And if the Russians have been doing this stuff since 2014, then why weren't they arrested, charged, and indicted years ago?  Did our government look the other way because of not wanting to rock the boat diplomatically with Putin?   "Diplomatic immunity"?  (Say it in the voice of the South African from Lethal Weapon 2.)

I don't know the answers here.  Maybe they were no more interested in starting a New Cold War than the rest of us.  But what's been going on in Syria and the Middle East and other places around the world, where the US and Russia are fighting hot proxy wars against each other and have been for some time, seems to undermine that logic.

What does seem improbable to me is that 13 spies and three organizations defeated a $1.2 billion dollar effort waged in favor of Hillary Clinton's election.  That they overcame David Brock's million-dollar Correct the Record troll army.  That they created a narrative of the greatest country in the world -- where 78% of Americans live from one paycheck to the next; where the minimum wage has not kept pace with the lowest inflation rate over the past two decades (but Hillary Clinton only supported an increase to $12/hour, and not $15); and where 31 million Americans remain uninsured (but even California Democrats fight against single payer and Medicare for All).

I don't believe those things can be blamed on the Russians.  Or for that matter, Jill Stein.

But you keep on being you, Donkeys.

Monday, February 12, 2018

The Weekly Wrangle

Recovering from Mardi Gras weekend (and with Fat Tuesday and Valentine's Day converging), the Texas Progressive Alliance is pacing itself for early-week celebratory events upcoming.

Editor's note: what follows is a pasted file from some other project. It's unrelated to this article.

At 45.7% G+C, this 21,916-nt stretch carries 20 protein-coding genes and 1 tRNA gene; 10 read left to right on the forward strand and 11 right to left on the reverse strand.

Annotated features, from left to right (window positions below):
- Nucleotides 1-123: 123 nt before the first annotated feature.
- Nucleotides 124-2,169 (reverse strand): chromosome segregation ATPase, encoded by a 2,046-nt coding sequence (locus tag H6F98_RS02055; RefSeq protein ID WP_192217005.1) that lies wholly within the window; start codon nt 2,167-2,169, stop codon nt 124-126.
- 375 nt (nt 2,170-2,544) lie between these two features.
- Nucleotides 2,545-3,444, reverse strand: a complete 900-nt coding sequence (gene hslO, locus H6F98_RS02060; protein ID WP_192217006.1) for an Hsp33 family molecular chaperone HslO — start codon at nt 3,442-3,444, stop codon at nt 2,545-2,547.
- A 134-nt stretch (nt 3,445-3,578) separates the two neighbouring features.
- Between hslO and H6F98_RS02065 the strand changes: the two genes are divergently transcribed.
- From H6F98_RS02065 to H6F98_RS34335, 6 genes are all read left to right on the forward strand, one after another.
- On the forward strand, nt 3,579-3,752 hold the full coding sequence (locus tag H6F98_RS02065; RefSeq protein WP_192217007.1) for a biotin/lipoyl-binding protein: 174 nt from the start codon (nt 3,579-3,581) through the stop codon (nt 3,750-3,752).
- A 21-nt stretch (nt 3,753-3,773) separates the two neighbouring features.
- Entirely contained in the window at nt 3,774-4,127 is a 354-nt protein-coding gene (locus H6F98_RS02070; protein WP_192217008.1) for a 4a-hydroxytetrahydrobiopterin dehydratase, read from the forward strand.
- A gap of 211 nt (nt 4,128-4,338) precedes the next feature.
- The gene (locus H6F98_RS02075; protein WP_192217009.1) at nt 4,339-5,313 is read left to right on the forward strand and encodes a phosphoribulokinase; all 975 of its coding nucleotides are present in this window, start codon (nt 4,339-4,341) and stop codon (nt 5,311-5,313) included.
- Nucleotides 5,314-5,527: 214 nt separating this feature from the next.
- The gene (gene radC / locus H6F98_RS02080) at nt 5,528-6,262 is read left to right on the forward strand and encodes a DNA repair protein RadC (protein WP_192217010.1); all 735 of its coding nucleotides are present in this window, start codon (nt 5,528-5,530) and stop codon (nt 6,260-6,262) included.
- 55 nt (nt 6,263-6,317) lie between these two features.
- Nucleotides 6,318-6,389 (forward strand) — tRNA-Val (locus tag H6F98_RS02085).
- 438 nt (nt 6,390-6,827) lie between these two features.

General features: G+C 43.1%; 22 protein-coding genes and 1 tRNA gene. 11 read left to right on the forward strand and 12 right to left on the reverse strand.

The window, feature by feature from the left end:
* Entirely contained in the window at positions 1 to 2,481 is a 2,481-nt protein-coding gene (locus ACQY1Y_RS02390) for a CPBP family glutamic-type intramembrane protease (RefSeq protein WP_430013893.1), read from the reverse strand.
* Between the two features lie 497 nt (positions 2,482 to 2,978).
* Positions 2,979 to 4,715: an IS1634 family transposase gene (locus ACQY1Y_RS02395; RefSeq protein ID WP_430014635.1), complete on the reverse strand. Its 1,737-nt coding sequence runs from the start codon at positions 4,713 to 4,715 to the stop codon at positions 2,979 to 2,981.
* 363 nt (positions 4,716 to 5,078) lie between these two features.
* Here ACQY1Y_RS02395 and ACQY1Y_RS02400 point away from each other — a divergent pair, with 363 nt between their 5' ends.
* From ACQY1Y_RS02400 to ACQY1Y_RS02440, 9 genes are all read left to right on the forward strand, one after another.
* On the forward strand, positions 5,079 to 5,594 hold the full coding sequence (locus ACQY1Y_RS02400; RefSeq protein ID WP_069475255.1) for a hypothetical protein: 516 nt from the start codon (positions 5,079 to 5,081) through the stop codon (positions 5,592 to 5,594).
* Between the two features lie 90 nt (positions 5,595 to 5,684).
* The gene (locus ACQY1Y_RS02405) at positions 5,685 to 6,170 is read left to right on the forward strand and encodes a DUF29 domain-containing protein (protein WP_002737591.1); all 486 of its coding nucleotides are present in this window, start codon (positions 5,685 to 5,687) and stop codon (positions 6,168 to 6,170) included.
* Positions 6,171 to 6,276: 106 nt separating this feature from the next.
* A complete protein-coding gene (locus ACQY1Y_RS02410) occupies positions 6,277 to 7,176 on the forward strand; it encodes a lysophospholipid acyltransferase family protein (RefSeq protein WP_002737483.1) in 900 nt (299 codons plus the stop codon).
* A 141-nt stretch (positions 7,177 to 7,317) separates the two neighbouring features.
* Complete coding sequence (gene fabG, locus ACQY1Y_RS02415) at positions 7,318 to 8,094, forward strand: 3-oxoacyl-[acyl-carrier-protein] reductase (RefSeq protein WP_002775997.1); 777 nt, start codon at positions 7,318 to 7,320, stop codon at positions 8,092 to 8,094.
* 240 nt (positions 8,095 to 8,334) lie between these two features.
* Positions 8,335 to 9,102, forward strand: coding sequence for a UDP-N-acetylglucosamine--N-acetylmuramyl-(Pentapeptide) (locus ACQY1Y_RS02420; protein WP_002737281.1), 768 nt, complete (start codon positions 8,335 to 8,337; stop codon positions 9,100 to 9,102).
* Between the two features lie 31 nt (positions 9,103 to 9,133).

Here's the blog post and news roundup from around the state ...

Socratic Gadfly notes that various state Democratic activist groups can't get on the same endorsements page.

Houston Justice names five things Texas Democrats could learn from the Houston Astros.

In the Texas Senate District 10 D primary, the Texas Tribune finds the 2016 Clinton/Sanders feud still being contested.

Jonathan Tilove at the Statesman also covered the Dem primary for TX-21 and heard the same echoes of the national party debate between the liberal/progressive candidates  -- Derrick Crowe, Elliott McFadden, and Mary Wilson -- and the centrist money leader, Joseph Kopser.

Texas Leftist published two more candidate questionnaires, from CD-10 Democratic candidate Kevin Roberts, and state Senate TX-5 candidate Brian E. Cronin.

The Lion Star details CD-16 Democrat Dori Fenenbock's financial flops, and Jim Schutze at the Dallas Observer drags former Channel 8 reporter and now ConservaDem CD-32 candidate Brett Shipp for some really lousy work in his old job.